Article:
God, Science and the Bible: Ring Found Bearing Name of Roman Governor Pilate

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God, Science and the Bible

Ring Found Bearing Name of Roman Governor Pilate

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God, Science and the Bible: Ring Found Bearing Name of Roman Governor Pilate

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Pontius Pilate was an obscure Roman governor ruling in an obscure Roman province in the first century. Yet he’s the most widely known Roman governor ever, with a name more familiar than most emperors. He’s not known for any accomplishments, but rather for ordering the most infamous execution in human history—the crucifixion of Jesus Christ.

Was Pontius Pilate a fabricated individual in fabricated stories about Jesus, as some critics of the Bible would have us believe? That argument lost much of its credibility when a stone bearing his name, part of an inscription dedicating a temple to the Roman Emperor Tiberius, was found in 1961 at Caesarea Maritima, administrative capital and military headquarters for the Roman province of Judea.

Now additional evidence of Pilate’s existence has been announced—a copper alloy ring discovered at Herod the Great’s mountain fortress of Herodion (also called the Herodium) a few miles from Bethlehem and Jerusalem.

The ring was originally excavated in 1969, but only after a recent thorough cleaning and photographic examination was it found to bear the Greek inscription PILATO a Greek translation of a form of the Latin name Pilate .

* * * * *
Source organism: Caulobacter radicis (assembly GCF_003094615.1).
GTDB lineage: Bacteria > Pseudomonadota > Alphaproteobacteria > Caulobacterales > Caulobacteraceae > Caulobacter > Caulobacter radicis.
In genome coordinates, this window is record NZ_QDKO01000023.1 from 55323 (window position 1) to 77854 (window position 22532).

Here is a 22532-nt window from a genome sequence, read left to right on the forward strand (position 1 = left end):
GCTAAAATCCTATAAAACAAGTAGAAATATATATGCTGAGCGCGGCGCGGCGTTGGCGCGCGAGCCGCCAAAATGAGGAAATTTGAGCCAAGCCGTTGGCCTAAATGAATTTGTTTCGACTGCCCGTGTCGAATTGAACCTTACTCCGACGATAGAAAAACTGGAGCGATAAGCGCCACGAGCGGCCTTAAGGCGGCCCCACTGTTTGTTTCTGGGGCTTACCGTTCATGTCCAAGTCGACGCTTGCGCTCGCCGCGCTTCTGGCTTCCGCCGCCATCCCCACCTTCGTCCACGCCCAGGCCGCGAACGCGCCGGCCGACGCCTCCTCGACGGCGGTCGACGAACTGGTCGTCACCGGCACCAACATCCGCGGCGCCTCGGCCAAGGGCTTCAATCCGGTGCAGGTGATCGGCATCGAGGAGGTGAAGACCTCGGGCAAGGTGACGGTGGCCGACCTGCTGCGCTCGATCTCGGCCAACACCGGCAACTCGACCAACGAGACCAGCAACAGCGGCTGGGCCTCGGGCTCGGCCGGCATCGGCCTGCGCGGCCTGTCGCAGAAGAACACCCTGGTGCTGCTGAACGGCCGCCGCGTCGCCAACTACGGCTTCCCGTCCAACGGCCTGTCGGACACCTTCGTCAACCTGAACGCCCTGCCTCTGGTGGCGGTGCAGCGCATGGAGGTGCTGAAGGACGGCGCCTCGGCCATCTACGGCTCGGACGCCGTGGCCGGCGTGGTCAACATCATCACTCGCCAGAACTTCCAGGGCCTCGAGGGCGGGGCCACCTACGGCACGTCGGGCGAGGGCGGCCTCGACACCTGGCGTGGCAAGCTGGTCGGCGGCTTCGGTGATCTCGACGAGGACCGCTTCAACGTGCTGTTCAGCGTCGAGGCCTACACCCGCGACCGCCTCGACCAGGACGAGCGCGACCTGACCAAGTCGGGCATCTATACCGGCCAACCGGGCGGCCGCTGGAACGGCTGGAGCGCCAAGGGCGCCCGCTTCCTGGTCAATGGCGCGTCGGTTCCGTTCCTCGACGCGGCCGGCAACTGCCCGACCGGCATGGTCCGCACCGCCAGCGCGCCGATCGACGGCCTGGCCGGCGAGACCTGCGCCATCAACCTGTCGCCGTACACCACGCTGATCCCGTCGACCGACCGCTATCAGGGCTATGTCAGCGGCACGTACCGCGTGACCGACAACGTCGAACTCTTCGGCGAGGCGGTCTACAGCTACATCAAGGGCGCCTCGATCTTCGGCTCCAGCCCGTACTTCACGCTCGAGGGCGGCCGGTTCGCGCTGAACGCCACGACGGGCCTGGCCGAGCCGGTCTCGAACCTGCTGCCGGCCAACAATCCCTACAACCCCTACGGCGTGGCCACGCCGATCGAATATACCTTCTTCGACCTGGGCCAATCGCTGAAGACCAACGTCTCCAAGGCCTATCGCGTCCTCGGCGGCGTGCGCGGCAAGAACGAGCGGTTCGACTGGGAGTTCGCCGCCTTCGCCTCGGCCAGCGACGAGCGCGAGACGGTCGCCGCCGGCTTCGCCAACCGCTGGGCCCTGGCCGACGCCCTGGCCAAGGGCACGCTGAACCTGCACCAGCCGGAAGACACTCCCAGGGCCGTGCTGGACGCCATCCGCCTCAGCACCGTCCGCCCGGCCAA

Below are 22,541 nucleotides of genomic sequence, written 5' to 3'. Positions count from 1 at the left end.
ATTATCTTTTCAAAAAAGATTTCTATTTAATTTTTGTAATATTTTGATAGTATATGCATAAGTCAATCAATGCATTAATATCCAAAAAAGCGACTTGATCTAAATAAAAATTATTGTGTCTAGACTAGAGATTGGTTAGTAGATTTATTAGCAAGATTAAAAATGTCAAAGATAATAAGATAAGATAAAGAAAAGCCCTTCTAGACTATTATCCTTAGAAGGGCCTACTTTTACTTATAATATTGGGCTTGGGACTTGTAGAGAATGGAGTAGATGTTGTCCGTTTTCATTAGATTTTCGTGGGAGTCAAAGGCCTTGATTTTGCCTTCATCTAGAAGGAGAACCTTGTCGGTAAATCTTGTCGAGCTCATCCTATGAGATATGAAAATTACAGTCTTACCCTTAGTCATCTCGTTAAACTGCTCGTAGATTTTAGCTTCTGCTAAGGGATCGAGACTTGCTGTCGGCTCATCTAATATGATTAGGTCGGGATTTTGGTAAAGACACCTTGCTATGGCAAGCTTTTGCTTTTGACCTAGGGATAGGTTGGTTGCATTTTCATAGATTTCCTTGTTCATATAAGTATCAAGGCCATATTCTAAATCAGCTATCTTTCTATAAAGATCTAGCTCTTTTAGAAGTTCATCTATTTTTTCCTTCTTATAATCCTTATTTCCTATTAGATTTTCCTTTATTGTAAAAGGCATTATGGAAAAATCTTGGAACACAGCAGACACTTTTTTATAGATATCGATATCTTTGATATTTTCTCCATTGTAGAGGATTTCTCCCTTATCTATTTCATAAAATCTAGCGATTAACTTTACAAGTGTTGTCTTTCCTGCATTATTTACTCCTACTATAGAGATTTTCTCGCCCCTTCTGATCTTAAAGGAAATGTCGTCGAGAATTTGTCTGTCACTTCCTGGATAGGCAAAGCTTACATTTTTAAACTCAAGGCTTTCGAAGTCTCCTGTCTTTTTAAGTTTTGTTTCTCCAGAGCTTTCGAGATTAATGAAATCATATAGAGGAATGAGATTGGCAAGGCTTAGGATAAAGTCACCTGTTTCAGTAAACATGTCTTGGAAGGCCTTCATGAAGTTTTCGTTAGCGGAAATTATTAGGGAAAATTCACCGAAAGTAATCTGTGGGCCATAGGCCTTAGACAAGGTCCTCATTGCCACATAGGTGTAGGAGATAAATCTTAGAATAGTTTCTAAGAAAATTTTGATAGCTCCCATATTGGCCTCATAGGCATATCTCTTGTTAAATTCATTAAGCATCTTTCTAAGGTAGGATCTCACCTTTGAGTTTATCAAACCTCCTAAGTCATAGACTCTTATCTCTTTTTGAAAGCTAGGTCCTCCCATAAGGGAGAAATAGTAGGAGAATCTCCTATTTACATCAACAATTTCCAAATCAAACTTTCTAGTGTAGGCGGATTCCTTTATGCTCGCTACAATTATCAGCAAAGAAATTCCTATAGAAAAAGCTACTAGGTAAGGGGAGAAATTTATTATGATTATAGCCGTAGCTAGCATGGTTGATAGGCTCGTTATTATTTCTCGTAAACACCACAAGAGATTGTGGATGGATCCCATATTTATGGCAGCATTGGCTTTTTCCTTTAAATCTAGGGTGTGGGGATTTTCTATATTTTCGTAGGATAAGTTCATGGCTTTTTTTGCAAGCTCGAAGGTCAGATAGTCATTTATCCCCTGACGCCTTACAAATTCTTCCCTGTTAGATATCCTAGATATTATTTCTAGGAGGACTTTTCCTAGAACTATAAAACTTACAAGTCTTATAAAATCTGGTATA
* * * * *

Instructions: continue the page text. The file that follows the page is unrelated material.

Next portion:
An analysis of the ring by several scholars was published in the prestigious Israel Exploration Journal in late 2018 under the headline, “Ring of Roman Governor Pontius Pilate Who Crucified Jesus Found in Herodion Site in West Bank.”

One puzzling aspect of the find is why a wealthy and powerful political figure such as Pilate would own a ring that is relatively cheap and crude?

One of the archaeologists who contributed to the article theorized that perhaps Pilate wore an expensive gold ring for ceremonial and official duties, but a more simple ring like this for everyday wear.

Other suggestions were that it belonged to a family member, a person under his command, or one of his freed slaves. Another hypothesis is that it belonged to a regional administrator in Pilate’s government who used the ring to stamp document seals and other items that were being sent to the Roman governor.

Regardless, this ring supports exactly what we read in the Gospels—that at the time of Jesus Christ there really was a Roman governor in Judea named Pilate. He is one of dozens of figures mentioned in the Bible whose existence has been proven by archaeology.

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